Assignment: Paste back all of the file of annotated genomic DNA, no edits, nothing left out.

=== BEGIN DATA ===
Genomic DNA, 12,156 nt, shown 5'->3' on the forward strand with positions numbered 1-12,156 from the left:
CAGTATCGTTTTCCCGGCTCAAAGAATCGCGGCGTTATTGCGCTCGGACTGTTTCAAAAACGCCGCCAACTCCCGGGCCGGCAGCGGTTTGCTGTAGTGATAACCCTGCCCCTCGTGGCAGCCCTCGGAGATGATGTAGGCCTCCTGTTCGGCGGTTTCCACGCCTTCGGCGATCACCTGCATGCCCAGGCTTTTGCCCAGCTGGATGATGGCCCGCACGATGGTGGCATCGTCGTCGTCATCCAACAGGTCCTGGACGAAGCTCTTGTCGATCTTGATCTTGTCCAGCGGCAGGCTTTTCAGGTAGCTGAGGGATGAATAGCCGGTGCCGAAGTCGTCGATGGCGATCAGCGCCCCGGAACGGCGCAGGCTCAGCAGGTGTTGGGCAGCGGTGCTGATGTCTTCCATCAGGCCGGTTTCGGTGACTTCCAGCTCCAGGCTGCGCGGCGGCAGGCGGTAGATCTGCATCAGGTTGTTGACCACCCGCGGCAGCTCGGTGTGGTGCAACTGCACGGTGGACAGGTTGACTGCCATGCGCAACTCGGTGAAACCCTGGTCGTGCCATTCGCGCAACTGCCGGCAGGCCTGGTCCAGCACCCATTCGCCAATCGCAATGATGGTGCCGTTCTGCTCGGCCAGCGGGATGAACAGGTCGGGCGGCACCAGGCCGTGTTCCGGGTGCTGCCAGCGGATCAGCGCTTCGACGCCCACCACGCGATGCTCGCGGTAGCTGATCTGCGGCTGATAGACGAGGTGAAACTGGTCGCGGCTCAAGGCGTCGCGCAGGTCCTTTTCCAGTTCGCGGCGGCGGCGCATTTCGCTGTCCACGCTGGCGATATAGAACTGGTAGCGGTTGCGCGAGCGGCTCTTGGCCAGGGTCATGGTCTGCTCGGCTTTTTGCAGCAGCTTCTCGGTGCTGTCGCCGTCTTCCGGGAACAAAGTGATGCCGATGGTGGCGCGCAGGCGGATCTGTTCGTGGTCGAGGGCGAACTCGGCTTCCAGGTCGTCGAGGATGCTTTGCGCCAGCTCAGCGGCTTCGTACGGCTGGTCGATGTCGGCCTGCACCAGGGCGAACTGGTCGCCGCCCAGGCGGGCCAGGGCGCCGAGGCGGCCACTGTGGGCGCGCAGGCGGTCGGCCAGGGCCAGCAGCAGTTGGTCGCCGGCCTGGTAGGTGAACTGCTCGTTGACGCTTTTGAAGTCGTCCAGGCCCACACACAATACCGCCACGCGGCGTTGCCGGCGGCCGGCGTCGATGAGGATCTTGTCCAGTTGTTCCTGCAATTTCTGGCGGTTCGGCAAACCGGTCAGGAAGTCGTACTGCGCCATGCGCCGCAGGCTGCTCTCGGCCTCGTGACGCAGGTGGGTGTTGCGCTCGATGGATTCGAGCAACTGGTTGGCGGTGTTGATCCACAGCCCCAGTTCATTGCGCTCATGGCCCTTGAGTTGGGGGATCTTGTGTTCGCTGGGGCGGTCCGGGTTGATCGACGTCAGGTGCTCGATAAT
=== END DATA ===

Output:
Genomic DNA, 12,156 nt, shown 5'->3' on the forward strand with positions numbered 1-12,156 from the left:
CAGTATCGTTTTCCCGGCTCAAAGAATCGCGGCGTTATTGCGCTCGGACTGTTTCAAAAACGCCGCCAACTCCCGGGCCGGCAGCGGTTTGCTGTAGTGATAACCCTGCCCCTCGTGGCAGCCCTCGGAGATGATGTAGGCCTCCTGTTCGGCGGTTTCCACGCCTTCGGCGATCACCTGCATGCCCAGGCTTTTGCCCAGCTGGATGATGGCCCGCACGATGGTGGCATCGTCGTCGTCATCCAACAGGTCCTGGACGAAGCTCTTGTCGATCTTGATCTTGTCCAGCGGCAGGCTTTTCAGGTAGCTGAGGGATGAATAGCCGGTGCCGAAGTCGTCGATGGCGATCAGCGCCCCGGAACGGCGCAGGCTCAGCAGGTGTTGGGCAGCGGTGCTGATGTCTTCCATCAGGCCGGTTTCGGTGACTTCCAGCTCCAGGCTGCGCGGCGGCAGGCGGTAGATCTGCATCAGGTTGTTGACCACCCGCGGCAGCTCGGTGTGGTGCAACTGCACGGTGGACAGGTTGACTGCCATGCGCAACTCGGTGAAACCCTGGTCGTGCCATTCGCGCAACTGCCGGCAGGCCTGGTCCAGCACCCATTCGCCAATCGCAATGATGGTGCCGTTCTGCTCGGCCAGCGGGATGAACAGGTCGGGCGGCACCAGGCCGTGTTCCGGGTGCTGCCAGCGGATCAGCGCTTCGACGCCCACCACGCGATGCTCGCGGTAGCTGATCTGCGGCTGATAGACGAGGTGAAACTGGTCGCGGCTCAAGGCGTCGCGCAGGTCCTTTTCCAGTTCGCGGCGGCGGCGCATTTCGCTGTCCACGCTGGCGATATAGAACTGGTAGCGGTTGCGCGAGCGGCTCTTGGCCAGGGTCATGGTCTGCTCGGCTTTTTGCAGCAGCTTCTCGGTGCTGTCGCCGTCTTCCGGGAACAAAGTGATGCCGATGGTGGCGCGCAGGCGGATCTGTTCGTGGTCGAGGGCGAACTCGGCTTCCAGGTCGTCGAGGATGCTTTGCGCCAGCTCAGCGGCTTCGTACGGCTGGTCGATGTCGGCCTGCACCAGGGCGAACTGGTCGCCGCCCAGGCGGGCCAGGGCGCCGAGGCGGCCACTGTGGGCGCGCAGGCGGTCGGCCAGGGCCAGCAGCAGTTGGTCGCCGGCCTGGTAGGTGAACTGCTCGTTGACGCTTTTGAAGTCGTCCAGGCCCACACACAATACCGCCACGCGGCGTTGCCGGCGGCCGGCGTCGATGAGGATCTTGTCCAGTTGTTCCTGCAATTTCTGGCGGTTCGGCAAACCGGTCAGGAAGTCGTACTGCGCCATGCGCCGCAGGCTGCTCTCGGCCTCGTGACGCAGGTGGGTGTTGCGCTCGATGGATTCGAGCAACTGGTTGGCGGTGTTGATCCACAGCCCCAGTTCATTGCGCTCATGGCCCTTGAGTTGGGGGATCTTGTGTTCGCTGGGGCGGTCCGGGTTGATCGACGTCAGGTGCTCGATAAT